One source of error in IOL power calculation is the use of the classical keratometric approach for the characterisation of the corneal optics. This approach is based on the assumption of only one corneal surface and a fictitious index of refraction (keratometric index, nk) for obtaining an estimation of the corneal power (Pk).
One source of error in IOL power calculation is the use of the classical keratometric approach for the characterisation of the corneal optics.1 This approach is based on the assumption of only one corneal surface and a fictitious index of refraction (keratometric index, nk) for obtaining an estimation of the corneal power (Pk).2
Specifically, the use of the classical value of nk of 1.3375 has been shown to overestimate the corneal power in healthy,3 post-laser refractive surgery4 and keratoconus eyes.5 Some algorithms that have been developed, for different types of IOL design in eyes with corneal problems or previous surgeries, minimise the impact of this keratometric error in IOL power calculations. There are also algorithms for optimising the estimation of the effective lens position (ELP).6,7
To this date, few studies have been conducted to investigate how to optimise IOL power calculation in keratoconus eyes. It should be considered that the posterior corneal curvature and thickness is abnormal in this type of eyes.
Park do and colleagues8 found, in patients with posterior keratoconus, that IOL power calculations from conventional keratometry may be inaccurate, and secondary piggyback IOL procedures might be needed after cataract surgery. Thebpatiphat and co-authors9 concluded in a retrospective cases series evaluating 12 keratoconus eyes undergoing cataract surgery that IOL calculation was more predictable in mild keratoconus than in moderate and severe disease.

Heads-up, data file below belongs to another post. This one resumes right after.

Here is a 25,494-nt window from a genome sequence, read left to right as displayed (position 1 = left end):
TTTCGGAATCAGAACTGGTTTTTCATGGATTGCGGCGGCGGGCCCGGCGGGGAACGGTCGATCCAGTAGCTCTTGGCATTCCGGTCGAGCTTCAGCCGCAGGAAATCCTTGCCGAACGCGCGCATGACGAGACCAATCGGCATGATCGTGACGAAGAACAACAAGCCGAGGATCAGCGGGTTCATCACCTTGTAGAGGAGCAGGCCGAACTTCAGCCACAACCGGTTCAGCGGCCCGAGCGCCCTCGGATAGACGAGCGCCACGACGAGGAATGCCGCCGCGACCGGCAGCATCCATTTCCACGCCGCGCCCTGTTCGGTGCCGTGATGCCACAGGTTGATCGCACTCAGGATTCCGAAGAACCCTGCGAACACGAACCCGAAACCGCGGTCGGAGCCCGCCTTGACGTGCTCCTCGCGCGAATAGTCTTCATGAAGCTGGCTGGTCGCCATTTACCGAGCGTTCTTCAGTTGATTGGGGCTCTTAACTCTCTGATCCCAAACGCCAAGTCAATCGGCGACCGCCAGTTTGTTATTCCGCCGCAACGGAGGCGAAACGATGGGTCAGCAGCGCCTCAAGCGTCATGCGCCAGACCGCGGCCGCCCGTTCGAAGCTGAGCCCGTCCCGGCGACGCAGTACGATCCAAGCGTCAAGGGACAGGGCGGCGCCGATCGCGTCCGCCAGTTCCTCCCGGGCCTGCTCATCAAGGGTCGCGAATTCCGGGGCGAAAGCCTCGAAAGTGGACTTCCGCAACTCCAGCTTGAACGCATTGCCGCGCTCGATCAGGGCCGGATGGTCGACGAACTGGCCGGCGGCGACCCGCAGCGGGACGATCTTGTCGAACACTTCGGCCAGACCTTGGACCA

It should be considered that the most significant increase in posterior corneal curvature and decrease in central corneal thickness are present in more severe keratoconus cases compared with the rest.10 We have recently conducted a simulation and clinical study to investigate the influence of the error in the calculation of corneal power due to the use of nk on IOL power calculation, as well as the potential benefit of using adjusted keratometric algorithms.
We have found that IOL power is underestimated if corneal power is overestimated, and vice versa. In our simulations, the use of the classical keratometric approach with a keratometric index of 1.3375 led to overestimations of IOL power up to -5.6 D and -6.2 D using Le Grand and Gullstrand eye models, respectively.